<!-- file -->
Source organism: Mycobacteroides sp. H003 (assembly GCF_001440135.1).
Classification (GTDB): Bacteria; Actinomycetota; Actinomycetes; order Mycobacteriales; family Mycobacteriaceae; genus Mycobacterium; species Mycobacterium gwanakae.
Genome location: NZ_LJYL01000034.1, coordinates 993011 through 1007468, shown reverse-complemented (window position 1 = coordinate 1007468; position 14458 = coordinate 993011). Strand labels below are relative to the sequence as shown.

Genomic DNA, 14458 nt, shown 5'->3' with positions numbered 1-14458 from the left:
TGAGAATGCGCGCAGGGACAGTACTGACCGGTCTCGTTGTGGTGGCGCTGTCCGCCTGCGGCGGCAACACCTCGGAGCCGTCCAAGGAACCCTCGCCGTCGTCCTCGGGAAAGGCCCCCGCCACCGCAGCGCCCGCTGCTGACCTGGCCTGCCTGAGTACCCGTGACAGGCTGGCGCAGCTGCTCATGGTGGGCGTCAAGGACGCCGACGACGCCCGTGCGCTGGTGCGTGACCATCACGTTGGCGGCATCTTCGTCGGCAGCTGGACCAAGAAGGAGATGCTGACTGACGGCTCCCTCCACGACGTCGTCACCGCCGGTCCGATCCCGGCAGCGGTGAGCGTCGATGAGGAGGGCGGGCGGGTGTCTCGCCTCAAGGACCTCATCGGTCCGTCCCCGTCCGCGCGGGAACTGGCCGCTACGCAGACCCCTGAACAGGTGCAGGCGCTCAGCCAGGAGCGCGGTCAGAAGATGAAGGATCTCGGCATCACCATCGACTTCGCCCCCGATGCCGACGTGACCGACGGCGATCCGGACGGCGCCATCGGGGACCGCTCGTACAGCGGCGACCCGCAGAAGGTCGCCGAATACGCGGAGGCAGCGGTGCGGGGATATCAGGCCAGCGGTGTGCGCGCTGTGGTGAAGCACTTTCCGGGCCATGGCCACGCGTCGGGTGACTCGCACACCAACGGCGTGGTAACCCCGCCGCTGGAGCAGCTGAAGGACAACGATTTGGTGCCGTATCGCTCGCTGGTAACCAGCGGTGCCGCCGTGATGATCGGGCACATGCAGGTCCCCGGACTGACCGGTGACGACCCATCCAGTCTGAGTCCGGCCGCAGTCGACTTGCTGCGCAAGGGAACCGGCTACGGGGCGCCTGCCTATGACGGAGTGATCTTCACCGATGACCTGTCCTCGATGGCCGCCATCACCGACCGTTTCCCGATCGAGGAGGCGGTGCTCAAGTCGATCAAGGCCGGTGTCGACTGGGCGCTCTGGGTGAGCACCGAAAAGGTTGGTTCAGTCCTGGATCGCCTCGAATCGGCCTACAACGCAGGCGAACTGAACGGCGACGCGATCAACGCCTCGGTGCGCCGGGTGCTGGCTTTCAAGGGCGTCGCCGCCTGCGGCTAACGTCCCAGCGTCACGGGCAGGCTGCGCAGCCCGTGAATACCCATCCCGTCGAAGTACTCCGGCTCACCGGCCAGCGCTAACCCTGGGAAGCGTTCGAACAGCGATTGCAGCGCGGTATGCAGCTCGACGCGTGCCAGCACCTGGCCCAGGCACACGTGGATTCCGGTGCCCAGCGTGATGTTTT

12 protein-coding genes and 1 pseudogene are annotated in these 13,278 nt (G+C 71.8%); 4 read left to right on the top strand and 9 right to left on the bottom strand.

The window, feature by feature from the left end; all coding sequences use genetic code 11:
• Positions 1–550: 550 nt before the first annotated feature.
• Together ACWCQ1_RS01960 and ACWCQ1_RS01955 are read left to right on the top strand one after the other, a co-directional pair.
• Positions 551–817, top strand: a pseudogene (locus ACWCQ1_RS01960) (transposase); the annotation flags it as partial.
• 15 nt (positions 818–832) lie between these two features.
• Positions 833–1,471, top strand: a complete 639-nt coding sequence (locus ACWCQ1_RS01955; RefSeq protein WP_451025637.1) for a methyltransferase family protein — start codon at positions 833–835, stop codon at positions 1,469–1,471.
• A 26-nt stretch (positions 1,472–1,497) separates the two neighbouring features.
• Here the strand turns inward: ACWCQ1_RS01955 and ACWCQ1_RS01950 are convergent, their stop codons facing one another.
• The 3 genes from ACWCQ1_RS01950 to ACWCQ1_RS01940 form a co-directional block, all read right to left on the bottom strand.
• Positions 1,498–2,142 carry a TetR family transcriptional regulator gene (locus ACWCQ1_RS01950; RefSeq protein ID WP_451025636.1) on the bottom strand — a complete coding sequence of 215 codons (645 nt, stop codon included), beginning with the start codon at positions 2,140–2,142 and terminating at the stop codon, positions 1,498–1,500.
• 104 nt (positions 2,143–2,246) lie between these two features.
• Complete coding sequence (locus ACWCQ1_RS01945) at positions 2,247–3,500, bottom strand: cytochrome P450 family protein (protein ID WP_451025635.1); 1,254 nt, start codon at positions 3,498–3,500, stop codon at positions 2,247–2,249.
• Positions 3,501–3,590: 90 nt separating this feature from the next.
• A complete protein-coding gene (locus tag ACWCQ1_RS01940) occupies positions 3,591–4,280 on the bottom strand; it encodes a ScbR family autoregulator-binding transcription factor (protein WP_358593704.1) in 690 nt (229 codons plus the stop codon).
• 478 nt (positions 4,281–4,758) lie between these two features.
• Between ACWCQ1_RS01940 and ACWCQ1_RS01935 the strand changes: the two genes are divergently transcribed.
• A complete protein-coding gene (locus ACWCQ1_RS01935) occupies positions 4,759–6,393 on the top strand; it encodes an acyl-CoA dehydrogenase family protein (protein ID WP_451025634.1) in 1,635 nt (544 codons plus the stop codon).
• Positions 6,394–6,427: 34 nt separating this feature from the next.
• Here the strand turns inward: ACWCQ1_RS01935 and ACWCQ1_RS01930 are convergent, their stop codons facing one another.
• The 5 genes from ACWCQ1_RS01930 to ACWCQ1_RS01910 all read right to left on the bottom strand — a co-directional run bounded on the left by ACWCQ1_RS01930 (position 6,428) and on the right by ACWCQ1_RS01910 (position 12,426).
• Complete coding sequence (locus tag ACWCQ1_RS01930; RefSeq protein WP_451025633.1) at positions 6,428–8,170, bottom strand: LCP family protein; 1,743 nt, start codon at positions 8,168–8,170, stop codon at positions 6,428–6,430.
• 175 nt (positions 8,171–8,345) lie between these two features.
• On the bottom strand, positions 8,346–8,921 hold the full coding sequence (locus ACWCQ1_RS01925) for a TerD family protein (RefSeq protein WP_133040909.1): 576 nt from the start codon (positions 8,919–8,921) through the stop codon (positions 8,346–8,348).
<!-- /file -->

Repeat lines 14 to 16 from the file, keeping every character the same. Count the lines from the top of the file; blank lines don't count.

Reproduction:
• Here the strand turns inward: ACWCQ1_RS01955 and ACWCQ1_RS01950 are convergent, their stop codons facing one another.
• The 3 genes from ACWCQ1_RS01950 to ACWCQ1_RS01940 form a co-directional block, all read right to left on the bottom strand.
• Positions 1,498–2,142 carry a TetR family transcriptional regulator gene (locus ACWCQ1_RS01950; RefSeq protein ID WP_451025636.1) on the bottom strand — a complete coding sequence of 215 codons (645 nt, stop codon included), beginning with the start codon at positions 2,140–2,142 and terminating at the stop codon, positions 1,498–1,500.